| Quote #16
"Please answer me quite frankly. Are you absolutely convinced it’s plague?"
Though Rieux would seem action-oriented, he does spend time discussing the nature of their argument: what is the right way to "state the problem," etc.
| Quote #17
"It doesn’t matter to me," Rieux said, "how you phrase it. My point is that we should not act as if there were no likelihood that half the population would be wiped out; for then it would be." (1.7.34)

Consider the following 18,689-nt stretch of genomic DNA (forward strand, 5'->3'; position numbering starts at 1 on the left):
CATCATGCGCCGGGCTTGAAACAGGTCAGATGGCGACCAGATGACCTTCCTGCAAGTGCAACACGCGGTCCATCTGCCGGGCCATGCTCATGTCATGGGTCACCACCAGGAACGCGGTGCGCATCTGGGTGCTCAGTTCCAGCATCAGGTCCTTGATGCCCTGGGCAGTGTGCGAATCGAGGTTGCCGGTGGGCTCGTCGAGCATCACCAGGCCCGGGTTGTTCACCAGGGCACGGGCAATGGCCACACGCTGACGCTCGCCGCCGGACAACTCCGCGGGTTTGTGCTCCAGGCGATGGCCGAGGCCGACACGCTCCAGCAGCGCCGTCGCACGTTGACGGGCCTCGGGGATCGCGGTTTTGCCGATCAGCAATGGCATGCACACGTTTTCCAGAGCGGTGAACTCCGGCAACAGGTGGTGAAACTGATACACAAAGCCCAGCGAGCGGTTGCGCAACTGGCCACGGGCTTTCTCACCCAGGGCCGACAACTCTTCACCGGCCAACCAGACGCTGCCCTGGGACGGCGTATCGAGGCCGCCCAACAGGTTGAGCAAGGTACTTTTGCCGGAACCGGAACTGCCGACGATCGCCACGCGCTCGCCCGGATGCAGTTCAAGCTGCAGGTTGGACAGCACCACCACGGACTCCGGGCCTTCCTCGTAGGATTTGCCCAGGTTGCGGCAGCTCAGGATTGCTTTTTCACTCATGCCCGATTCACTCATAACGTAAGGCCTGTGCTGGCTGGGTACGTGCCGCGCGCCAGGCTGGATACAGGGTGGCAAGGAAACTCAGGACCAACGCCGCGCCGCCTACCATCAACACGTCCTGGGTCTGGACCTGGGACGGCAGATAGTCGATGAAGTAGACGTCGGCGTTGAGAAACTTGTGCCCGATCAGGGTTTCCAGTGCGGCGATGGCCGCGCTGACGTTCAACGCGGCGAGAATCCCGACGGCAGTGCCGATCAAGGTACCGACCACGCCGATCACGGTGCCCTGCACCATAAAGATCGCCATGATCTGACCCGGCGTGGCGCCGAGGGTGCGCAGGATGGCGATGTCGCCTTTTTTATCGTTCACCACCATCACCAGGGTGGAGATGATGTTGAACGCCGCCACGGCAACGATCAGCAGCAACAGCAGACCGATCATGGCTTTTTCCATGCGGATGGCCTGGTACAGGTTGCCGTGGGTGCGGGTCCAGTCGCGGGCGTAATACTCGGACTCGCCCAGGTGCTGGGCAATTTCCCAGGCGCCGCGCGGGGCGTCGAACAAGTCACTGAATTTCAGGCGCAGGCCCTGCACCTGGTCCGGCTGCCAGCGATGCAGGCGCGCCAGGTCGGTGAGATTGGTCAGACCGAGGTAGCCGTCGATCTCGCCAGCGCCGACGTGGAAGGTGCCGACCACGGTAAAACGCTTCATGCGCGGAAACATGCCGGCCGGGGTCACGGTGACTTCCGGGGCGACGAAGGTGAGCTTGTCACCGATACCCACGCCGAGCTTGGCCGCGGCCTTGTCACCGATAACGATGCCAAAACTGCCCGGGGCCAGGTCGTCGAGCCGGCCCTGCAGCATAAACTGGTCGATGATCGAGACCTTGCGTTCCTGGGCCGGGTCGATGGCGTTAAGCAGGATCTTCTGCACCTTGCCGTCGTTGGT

Rieux’s belief that the terminology is irrelevant stems from the fact that terms are always subjective. Just as Tarrou later defines the word "saintliness," so these men must define the term "plague." Since the terms are flexible, why worry about using them at all?
| Quote #18
Grand seemed at a loss. He couldn’t say that Cottard used to be unamiable; the term wouldn’t have been correct. But Cottard was a silent, secretive man, with something about him that made Grand think of a wild boar. (1.8.9)
While Grand can’t find his words, the narrator seems more than happy to help. What happens when we apply the lesson that language is inadequate or incorrect to The Plague itself?